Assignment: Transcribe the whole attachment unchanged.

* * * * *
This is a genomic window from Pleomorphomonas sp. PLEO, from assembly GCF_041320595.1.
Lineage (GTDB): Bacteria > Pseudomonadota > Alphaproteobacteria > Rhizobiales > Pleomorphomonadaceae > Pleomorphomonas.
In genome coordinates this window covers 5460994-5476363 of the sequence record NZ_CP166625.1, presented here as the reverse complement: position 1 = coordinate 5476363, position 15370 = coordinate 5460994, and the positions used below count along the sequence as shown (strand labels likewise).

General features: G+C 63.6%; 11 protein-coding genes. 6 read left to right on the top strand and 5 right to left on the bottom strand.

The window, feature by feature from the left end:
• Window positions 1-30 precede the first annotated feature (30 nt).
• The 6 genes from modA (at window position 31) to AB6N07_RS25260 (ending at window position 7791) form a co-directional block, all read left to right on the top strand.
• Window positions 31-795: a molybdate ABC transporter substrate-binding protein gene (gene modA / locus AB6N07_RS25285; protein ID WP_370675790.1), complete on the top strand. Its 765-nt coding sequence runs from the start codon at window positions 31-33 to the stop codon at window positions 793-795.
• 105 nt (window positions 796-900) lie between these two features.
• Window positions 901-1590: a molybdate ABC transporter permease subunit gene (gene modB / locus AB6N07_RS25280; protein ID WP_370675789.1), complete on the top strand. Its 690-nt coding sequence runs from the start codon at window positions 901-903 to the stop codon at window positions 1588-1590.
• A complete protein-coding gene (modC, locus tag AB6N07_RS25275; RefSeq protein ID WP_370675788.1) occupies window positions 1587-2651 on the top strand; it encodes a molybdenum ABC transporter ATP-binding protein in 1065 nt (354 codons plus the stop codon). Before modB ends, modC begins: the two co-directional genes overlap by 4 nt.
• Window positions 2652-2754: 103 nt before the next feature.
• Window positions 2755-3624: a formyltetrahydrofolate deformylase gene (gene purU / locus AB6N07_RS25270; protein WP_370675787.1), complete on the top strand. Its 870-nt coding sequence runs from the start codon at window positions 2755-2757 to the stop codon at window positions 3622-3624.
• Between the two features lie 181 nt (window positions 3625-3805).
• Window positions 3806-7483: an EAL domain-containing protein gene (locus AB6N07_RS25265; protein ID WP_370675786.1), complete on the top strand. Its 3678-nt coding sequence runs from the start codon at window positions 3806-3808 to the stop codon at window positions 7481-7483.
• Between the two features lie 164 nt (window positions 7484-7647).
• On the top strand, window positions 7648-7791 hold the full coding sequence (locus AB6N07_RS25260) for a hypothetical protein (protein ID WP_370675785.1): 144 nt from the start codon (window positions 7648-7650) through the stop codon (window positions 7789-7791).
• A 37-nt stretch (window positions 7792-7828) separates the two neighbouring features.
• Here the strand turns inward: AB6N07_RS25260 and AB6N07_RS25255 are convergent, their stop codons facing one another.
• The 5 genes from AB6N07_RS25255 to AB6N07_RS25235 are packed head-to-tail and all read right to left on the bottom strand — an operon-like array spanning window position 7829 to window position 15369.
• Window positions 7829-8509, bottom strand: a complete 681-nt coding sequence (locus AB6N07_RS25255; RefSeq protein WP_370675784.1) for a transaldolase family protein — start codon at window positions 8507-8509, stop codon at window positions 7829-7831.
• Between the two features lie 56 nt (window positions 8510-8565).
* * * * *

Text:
This is a genomic window from Pleomorphomonas sp. PLEO, from assembly GCF_041320595.1.
Lineage (GTDB): Bacteria > Pseudomonadota > Alphaproteobacteria > Rhizobiales > Pleomorphomonadaceae > Pleomorphomonas.
In genome coordinates this window covers 5460994-5476363 of the sequence record NZ_CP166625.1, presented here as the reverse complement: position 1 = coordinate 5476363, position 15370 = coordinate 5460994, and the positions used below count along the sequence as shown (strand labels likewise).

General features: G+C 63.6%; 11 protein-coding genes. 6 read left to right on the top strand and 5 right to left on the bottom strand.

The window, feature by feature from the left end:
• Window positions 1-30 precede the first annotated feature (30 nt).
• The 6 genes from modA (at window position 31) to AB6N07_RS25260 (ending at window position 7791) form a co-directional block, all read left to right on the top strand.
• Window positions 31-795: a molybdate ABC transporter substrate-binding protein gene (gene modA / locus AB6N07_RS25285; protein ID WP_370675790.1), complete on the top strand. Its 765-nt coding sequence runs from the start codon at window positions 31-33 to the stop codon at window positions 793-795.
• 105 nt (window positions 796-900) lie between these two features.
• Window positions 901-1590: a molybdate ABC transporter permease subunit gene (gene modB / locus AB6N07_RS25280; protein ID WP_370675789.1), complete on the top strand. Its 690-nt coding sequence runs from the start codon at window positions 901-903 to the stop codon at window positions 1588-1590.
• A complete protein-coding gene (modC, locus tag AB6N07_RS25275; RefSeq protein ID WP_370675788.1) occupies window positions 1587-2651 on the top strand; it encodes a molybdenum ABC transporter ATP-binding protein in 1065 nt (354 codons plus the stop codon). Before modB ends, modC begins: the two co-directional genes overlap by 4 nt.
• Window positions 2652-2754: 103 nt before the next feature.
• Window positions 2755-3624: a formyltetrahydrofolate deformylase gene (gene purU / locus AB6N07_RS25270; protein WP_370675787.1), complete on the top strand. Its 870-nt coding sequence runs from the start codon at window positions 2755-2757 to the stop codon at window positions 3622-3624.
• Between the two features lie 181 nt (window positions 3625-3805).
• Window positions 3806-7483: an EAL domain-containing protein gene (locus AB6N07_RS25265; protein ID WP_370675786.1), complete on the top strand. Its 3678-nt coding sequence runs from the start codon at window positions 3806-3808 to the stop codon at window positions 7481-7483.
• Between the two features lie 164 nt (window positions 7484-7647).
• On the top strand, window positions 7648-7791 hold the full coding sequence (locus AB6N07_RS25260) for a hypothetical protein (protein ID WP_370675785.1): 144 nt from the start codon (window positions 7648-7650) through the stop codon (window positions 7789-7791).
• A 37-nt stretch (window positions 7792-7828) separates the two neighbouring features.
• Here the strand turns inward: AB6N07_RS25260 and AB6N07_RS25255 are convergent, their stop codons facing one another.
• The 5 genes from AB6N07_RS25255 to AB6N07_RS25235 are packed head-to-tail and all read right to left on the bottom strand — an operon-like array spanning window position 7829 to window position 15369.
• Window positions 7829-8509, bottom strand: a complete 681-nt coding sequence (locus AB6N07_RS25255; RefSeq protein WP_370675784.1) for a transaldolase family protein — start codon at window positions 8507-8509, stop codon at window positions 7829-7831.
• Between the two features lie 56 nt (window positions 8510-8565).